Sustaining a Sense of Urgency
“When people have a true sense of urgency, they think that action on critical issues is needed now, not eventually, not when it fits easily into a schedule. Now means real progress every single day. Critically important means challenges that are central to success or survival, winning or losing.”
—Kotter, A Sense of Urgency (2008), p. 7
Improving student learning day in and day out, year in and year out is a difficult, complex, and incremental journey. The journey is one of continuous improvement and one that never ends, and a journey with two distinct critical hazards that must be successfully navigated. And in both cases, successful navigation requires strong, dispersed leadership.
The first hurdle is successfully getting started and experiencing some initial small wins. The second, and in some ways the more difficult of the two, involves living with success, dealing with complacency, and sustaining a sense of urgency over time. How can we keep a districtwide commitment to continuous improvement alive and well over the long haul—especially after experiencing a period of initial success? The difficult challenge is not allowing the district to succumb to a culture of complacency. I offer three suggestions.
First, continue to drill deeper into the work of each team—task by task—and the learning of each student skill by skill. A key to maintaining a culture of continuous improvement is for leaders to keep pushing for greater precision and specificity. If we keep drilling deeper, becoming more precise in our work, we can incrementally keep getting better. I recently read a column written in November of 2011 by Jerry Brewer in the Seattle Times about the University of Washington volleyball coach, Jim McLaughlin. Even though the team was 15-1, Coach McLaughlin changed their system. Why? Because he was committed to getting better. You see, like Coach McLaughlin, our emphasis as school leaders should be simple—a razor-sharp focus on getting better.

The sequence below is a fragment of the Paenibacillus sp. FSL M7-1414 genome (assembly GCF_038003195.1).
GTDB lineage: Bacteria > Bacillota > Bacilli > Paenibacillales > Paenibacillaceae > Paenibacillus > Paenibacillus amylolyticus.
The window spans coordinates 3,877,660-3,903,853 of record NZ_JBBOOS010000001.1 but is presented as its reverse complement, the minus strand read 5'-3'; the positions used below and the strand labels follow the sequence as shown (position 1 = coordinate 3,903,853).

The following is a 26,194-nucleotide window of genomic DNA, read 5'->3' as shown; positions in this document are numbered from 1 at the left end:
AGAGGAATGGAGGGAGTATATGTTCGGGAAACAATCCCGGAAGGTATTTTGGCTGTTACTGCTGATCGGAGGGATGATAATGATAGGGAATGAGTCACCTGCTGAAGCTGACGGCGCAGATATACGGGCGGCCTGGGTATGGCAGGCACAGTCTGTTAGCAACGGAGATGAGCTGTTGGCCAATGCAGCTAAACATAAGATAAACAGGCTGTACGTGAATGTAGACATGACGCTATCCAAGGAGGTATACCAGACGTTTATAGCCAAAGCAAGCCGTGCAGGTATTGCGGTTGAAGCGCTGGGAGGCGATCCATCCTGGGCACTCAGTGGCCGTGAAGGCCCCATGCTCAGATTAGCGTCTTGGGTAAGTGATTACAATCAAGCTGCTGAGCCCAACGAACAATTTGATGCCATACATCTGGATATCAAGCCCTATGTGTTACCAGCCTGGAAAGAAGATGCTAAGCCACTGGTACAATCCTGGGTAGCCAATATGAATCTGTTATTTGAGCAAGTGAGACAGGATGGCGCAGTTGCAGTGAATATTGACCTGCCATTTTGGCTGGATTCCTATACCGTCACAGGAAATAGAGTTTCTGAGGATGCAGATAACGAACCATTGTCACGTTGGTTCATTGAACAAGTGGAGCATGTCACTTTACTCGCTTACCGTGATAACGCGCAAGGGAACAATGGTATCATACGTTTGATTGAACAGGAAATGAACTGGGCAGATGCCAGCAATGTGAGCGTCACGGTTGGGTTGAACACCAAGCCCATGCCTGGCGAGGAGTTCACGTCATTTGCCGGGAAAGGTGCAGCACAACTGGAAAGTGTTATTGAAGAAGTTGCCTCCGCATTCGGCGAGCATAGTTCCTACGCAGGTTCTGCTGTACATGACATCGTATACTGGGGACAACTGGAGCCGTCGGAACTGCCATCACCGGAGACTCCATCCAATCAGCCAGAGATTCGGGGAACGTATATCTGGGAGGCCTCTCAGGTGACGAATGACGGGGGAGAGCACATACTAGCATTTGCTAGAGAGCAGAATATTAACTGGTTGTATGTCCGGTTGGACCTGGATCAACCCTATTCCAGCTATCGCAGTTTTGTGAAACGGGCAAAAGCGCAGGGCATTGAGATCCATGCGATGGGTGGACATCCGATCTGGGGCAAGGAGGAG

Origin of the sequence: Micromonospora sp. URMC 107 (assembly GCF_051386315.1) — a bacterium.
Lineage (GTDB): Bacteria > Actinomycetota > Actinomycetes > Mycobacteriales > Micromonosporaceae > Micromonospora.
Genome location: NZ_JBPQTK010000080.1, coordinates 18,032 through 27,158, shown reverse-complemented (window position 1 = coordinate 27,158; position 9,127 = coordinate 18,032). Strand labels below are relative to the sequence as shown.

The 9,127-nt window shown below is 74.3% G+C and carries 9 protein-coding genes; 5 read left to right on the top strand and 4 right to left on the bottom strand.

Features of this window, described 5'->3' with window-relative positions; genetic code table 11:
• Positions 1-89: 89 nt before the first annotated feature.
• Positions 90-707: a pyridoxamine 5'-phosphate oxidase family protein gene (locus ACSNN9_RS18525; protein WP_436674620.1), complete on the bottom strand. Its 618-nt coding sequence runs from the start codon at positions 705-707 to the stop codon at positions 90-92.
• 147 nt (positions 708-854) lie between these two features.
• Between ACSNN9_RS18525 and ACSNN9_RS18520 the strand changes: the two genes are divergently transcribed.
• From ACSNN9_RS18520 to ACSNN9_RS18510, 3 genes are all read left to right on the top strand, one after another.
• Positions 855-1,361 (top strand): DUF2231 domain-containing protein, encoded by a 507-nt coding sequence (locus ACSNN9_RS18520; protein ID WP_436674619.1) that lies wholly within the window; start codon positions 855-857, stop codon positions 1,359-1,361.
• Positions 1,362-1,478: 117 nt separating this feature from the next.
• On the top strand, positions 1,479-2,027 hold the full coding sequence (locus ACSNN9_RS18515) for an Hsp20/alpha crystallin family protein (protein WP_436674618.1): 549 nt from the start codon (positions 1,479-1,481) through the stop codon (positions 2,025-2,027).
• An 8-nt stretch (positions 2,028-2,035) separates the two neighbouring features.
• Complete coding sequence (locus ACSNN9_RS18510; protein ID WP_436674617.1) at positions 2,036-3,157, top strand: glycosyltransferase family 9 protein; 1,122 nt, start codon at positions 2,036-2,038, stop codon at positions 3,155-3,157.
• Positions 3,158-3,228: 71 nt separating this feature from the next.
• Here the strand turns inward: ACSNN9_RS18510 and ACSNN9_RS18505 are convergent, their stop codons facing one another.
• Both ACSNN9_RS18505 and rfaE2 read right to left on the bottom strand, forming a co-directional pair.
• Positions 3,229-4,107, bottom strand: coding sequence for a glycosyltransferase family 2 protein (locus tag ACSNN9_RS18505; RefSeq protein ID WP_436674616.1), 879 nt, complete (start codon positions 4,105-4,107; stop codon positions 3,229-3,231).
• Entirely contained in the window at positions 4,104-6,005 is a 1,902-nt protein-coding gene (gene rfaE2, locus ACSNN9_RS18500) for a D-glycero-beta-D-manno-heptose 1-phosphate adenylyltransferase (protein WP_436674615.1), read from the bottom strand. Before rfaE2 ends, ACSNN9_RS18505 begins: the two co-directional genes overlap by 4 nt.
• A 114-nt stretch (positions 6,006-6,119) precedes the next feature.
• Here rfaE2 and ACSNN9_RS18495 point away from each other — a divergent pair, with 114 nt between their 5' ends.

And, getting better requires a persistent, focused collaborative analysis of student learning data along with the monitoring of the work of each individual team. Brewer pointed out that Coach McLaughlin didn’t change everything. He emphasized the fact that Coach McLaughlin is a data guru—constantly making focused changes as the result of exacting analysis of what was taking place during games—point by point, position by position.
Second, we must acknowledge the power of recognizing and celebrating small wins. In their recent book, Cultures Built to Last (2013), Richard DuFour and Michael Fullan remind us that “the most consistent finding of those who have examined the question of how systems and organizations sustain continuous improvement comes down to this: proactively create, identify, and celebrate small wins” (p. 74). In other words, leaders must move beyond the obvious fact that people need to feel appreciated; leaders must plan for the public recognition and celebration of students and adults, both individuals and groups, when improvement occurs and a job is done well.
Last, view continuous improvement through the lens of your own child. The effective school researcher Ron Edmonds frequently asked how many schools it would take to convince us that we can, when we choose effectively, educate all students regardless of background or socioeconomic status. His answer was that it should only take one. A corollary question might be: how many failing students would it take for a school or school district to feel a sense of urgency—the need to do something that will make a difference? Again, the answer should be one. Most of us would agree with this—especially if that one student was our own child! Even though we work to create a research-based, data-driven culture, we must continually send reminders that every one of our students is someone’s child.
As district, school, team, and classroom leaders, we should recommit each year to rekindle our intense and passionate focus on the learning of every student, and to do this in a collaborative culture, enhancing the quality of the work of our teams. Teams must continually drill deeper into clarifying what students should learn, the monitoring of student learning, and the quality of student work every step along the way. And importantly, we must continually sharpen and improve how students who struggle receive focused and effective additional time and support. We must also continually improve how we extend the learning of students who demonstrate proficiency. We must do everything we can think of to ensure that every student is safe—both physically and emotionally—every day. And, we must strive to make every student feel special—because they are! We must improve the ways in which we partner with parents and work tirelessly to enhance the support and trust of the larger community. We must continue our PLC journey and do these things because they are the right things to do!